It’s not perfect. It’s far from perfect. Cons can still be a fraught space for women and minorities, along with folks who live at the intersections. Publishing is not a bias-free field by any stretch of the imagination: there is still a woeful lack of real diversity and decolonization in both the business side and in the fiction that reaches the marketplace.

I can’t believe it’s taken until 2017 to see a movie focused on the power and heart of a female superhero, seen through the lens of a female director. How long will it be until we see another? What will it take for a movie that has a non-white, non-male focus to be simply another story we either enjoy or don’t enjoy without it having to carry the weight of so much expectation, where failure means there might never be another? When will publishing stop justifying the white/male default by trotting out stale statistics showing that boys don’t read books with female protagonists?

What gives me hope? The proliferation of young adult and adult genre literature with non-white, non-male characters. The growing diversity of the cosplay community. Cons adopting anti-harassment policies. The increasing acceptance of and language for gender identity among young people. But most of all, that we have sent women and people of color into space and no child growing up with their eyes looking up at the stars will have to hold their dreams as a shameful secret anymore.

The 44 members of the 1996 NASA astronaut class show some of the progress that reality has been making toward matching LJ Cohen’s childhood dreams. Photo by NASA Goddard Space Flight Center (CC BY 2.0)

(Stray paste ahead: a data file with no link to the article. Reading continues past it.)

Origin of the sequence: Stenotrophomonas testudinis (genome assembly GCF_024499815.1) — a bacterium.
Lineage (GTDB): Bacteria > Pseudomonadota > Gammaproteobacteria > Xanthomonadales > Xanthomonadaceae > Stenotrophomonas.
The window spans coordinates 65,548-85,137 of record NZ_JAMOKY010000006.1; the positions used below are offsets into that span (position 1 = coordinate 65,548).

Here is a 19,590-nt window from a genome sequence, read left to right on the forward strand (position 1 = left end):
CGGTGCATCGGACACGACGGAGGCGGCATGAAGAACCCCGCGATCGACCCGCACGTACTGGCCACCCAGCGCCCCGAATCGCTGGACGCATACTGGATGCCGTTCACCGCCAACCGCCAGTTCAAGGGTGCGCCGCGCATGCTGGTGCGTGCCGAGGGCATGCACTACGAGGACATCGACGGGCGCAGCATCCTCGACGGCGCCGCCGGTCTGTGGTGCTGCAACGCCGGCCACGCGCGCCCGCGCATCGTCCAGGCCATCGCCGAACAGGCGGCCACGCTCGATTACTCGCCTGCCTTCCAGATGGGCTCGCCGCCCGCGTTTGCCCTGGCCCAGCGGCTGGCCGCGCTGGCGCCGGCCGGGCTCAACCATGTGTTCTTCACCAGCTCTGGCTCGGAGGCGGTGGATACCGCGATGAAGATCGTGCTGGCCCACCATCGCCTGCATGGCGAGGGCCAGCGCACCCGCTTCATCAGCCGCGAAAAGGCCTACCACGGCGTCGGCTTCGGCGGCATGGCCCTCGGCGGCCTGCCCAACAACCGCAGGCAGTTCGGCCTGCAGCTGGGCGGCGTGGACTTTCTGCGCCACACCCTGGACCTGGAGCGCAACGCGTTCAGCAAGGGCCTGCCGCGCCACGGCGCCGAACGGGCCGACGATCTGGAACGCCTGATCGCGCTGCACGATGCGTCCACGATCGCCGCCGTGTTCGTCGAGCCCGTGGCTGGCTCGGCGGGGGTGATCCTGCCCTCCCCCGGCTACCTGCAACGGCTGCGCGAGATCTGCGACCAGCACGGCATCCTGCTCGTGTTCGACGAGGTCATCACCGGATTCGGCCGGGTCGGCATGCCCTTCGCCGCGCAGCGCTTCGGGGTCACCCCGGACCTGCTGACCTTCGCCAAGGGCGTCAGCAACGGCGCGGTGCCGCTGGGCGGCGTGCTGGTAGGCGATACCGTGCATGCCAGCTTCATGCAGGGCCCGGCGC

LJ Cohen is a Boston area novelist, poet, blogger, ceramics artist, geek, and relentless optimist. After almost 25 years as a physical therapist specializing in chronic pain management, LJ now uses her anatomical knowledge and myriad clinical skills to injure characters in her science fiction and fantasy novels. When not doing battle with a stubborn Jack Russell Terrier mix or her equally headstrong border collie mutt, LJ can be found writing, which looks a lot like daydreaming.
Parallax (book 4 of the SF/Space Opera series Halcyone Space) is now available. Derelict, the first novel in the series, was chosen as a Library Journal Self-e Select title and book of the year in 2016.
LJ is active in IPNE (The Independent Publishers of New England), SFWA (The Science Fiction and Fantasy Writers of America), and Broad Universe and blogs about publishing, general geekery, and other ephemera at For more about LJ and her books, visit or

2 Responses to “Guest Post: Growing up in Fandom in the 1970s, by LJ Cohen”


  1. Top 10 Posts and Episodes for June 2017 | The Skiffy and Fanty Show - July 8, 2017

    […] Guest Post: Growing up in Fandom in the 1970s by LJ Cohen […]

  2. Top 10 Posts and Episodes for July 2017 | The Skiffy and Fanty Show - August 5, 2017

    […] Guest Post: Growing up in Fandom in the 1970s, by LJ Cohen […]